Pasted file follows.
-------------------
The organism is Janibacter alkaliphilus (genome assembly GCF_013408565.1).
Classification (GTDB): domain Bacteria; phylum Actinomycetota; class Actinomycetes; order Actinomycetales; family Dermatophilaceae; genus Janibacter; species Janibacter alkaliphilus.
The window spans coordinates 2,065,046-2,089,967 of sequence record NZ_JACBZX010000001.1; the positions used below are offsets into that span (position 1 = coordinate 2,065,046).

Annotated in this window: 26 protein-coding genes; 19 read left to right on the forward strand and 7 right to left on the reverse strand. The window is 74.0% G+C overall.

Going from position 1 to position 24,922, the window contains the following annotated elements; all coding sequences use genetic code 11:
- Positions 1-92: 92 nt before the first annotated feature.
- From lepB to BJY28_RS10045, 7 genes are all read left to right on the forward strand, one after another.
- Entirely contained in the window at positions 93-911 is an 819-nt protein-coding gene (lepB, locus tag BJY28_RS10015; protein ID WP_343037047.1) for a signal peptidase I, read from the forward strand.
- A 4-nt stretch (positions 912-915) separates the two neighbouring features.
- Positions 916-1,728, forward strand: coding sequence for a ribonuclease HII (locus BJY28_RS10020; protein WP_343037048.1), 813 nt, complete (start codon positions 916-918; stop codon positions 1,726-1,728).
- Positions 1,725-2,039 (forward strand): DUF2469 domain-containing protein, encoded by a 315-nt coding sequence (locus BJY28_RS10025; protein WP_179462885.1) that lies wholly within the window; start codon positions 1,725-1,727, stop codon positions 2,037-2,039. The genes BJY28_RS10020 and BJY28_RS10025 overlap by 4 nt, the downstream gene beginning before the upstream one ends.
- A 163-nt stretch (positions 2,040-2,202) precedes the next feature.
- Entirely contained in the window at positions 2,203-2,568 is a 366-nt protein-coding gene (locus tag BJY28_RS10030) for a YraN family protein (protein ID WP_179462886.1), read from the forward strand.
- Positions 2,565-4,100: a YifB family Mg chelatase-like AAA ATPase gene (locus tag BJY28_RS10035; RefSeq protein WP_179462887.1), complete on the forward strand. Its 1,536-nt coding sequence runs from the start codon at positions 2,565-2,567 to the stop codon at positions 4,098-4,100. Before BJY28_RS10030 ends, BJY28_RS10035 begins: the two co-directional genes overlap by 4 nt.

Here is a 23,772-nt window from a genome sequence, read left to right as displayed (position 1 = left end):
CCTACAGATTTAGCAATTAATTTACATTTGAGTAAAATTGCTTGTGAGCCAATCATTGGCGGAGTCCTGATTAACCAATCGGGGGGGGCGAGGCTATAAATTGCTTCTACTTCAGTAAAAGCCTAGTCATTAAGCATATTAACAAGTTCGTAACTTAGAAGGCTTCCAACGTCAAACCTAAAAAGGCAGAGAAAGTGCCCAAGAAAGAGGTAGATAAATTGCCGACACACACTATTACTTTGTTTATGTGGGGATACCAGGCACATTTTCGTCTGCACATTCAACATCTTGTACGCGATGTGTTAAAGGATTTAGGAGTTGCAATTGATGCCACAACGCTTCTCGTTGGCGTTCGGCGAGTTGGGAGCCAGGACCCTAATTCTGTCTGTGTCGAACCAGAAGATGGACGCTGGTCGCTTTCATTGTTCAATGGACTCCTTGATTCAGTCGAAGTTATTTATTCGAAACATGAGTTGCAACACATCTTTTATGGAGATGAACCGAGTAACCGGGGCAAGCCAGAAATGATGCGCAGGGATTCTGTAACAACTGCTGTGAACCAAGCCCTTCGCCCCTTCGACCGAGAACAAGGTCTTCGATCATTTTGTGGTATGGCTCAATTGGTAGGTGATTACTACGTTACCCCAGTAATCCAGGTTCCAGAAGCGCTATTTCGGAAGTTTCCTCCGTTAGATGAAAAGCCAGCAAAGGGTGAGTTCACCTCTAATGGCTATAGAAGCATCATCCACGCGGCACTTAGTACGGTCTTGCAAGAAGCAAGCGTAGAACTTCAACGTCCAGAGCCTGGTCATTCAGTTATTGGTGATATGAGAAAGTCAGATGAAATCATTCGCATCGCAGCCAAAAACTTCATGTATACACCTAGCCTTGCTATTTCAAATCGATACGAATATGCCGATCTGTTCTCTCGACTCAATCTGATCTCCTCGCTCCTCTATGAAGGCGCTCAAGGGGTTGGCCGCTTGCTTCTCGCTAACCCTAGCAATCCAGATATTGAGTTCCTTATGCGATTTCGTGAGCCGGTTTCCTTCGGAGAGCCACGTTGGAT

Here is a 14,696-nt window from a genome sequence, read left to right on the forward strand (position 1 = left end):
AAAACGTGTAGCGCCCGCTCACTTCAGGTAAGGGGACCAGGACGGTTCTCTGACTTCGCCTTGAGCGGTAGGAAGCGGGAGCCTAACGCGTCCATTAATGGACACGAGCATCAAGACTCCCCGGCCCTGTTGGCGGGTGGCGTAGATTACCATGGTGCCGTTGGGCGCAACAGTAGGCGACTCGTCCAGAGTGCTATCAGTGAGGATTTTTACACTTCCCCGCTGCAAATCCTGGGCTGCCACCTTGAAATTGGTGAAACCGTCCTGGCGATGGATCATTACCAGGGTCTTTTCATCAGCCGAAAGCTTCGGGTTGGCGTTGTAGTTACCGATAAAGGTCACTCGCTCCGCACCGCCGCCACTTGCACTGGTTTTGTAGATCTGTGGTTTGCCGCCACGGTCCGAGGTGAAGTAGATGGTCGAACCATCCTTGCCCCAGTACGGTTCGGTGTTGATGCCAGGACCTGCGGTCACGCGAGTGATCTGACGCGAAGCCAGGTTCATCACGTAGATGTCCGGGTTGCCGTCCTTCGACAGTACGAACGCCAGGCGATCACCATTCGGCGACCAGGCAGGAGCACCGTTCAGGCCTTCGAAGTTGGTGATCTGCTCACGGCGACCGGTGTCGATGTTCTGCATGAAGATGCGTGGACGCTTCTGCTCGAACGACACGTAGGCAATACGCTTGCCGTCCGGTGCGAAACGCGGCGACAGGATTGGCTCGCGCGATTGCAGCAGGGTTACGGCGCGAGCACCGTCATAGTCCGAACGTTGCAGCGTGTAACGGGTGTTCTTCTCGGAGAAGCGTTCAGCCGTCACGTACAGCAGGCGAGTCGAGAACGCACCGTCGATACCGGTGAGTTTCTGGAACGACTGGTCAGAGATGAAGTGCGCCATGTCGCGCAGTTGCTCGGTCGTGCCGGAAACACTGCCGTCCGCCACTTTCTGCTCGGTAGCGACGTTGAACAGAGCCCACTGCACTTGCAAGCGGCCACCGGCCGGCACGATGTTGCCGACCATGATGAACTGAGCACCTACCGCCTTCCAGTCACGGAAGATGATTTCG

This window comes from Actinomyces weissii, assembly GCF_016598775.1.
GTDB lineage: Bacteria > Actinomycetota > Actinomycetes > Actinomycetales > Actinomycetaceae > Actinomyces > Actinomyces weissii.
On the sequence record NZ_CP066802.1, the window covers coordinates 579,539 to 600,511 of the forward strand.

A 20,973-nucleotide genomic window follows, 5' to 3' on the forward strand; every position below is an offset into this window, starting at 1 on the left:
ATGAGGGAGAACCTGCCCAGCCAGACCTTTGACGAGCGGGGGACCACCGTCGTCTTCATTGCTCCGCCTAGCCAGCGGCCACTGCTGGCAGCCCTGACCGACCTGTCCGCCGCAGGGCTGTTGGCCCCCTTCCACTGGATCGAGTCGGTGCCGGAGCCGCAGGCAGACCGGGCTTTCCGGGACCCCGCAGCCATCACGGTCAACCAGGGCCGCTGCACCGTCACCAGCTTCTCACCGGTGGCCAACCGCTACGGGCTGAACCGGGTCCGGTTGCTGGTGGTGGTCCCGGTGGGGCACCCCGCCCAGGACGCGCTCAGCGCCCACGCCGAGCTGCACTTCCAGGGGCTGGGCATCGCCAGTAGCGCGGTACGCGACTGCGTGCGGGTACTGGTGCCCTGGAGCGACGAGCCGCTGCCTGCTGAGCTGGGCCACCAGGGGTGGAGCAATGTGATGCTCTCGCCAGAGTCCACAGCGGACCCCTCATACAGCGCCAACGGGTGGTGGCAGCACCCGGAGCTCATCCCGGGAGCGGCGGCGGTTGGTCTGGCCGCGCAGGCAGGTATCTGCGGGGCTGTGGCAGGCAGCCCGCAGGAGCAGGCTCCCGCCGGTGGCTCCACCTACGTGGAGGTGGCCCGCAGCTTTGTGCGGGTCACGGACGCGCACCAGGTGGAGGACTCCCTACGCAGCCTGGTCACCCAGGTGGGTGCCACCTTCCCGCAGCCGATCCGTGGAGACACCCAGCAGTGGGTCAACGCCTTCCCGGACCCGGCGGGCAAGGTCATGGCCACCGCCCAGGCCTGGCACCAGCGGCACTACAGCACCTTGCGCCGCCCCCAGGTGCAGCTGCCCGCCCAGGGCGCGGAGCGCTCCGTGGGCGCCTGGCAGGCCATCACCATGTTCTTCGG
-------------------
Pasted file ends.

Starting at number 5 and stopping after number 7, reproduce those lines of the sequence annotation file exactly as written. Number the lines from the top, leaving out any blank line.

Going from position 1 to position 24,922, the window contains the following annotated elements; all coding sequences use genetic code 11:
- Positions 1-92: 92 nt before the first annotated feature.
- From lepB to BJY28_RS10045, 7 genes are all read left to right on the forward strand, one after another.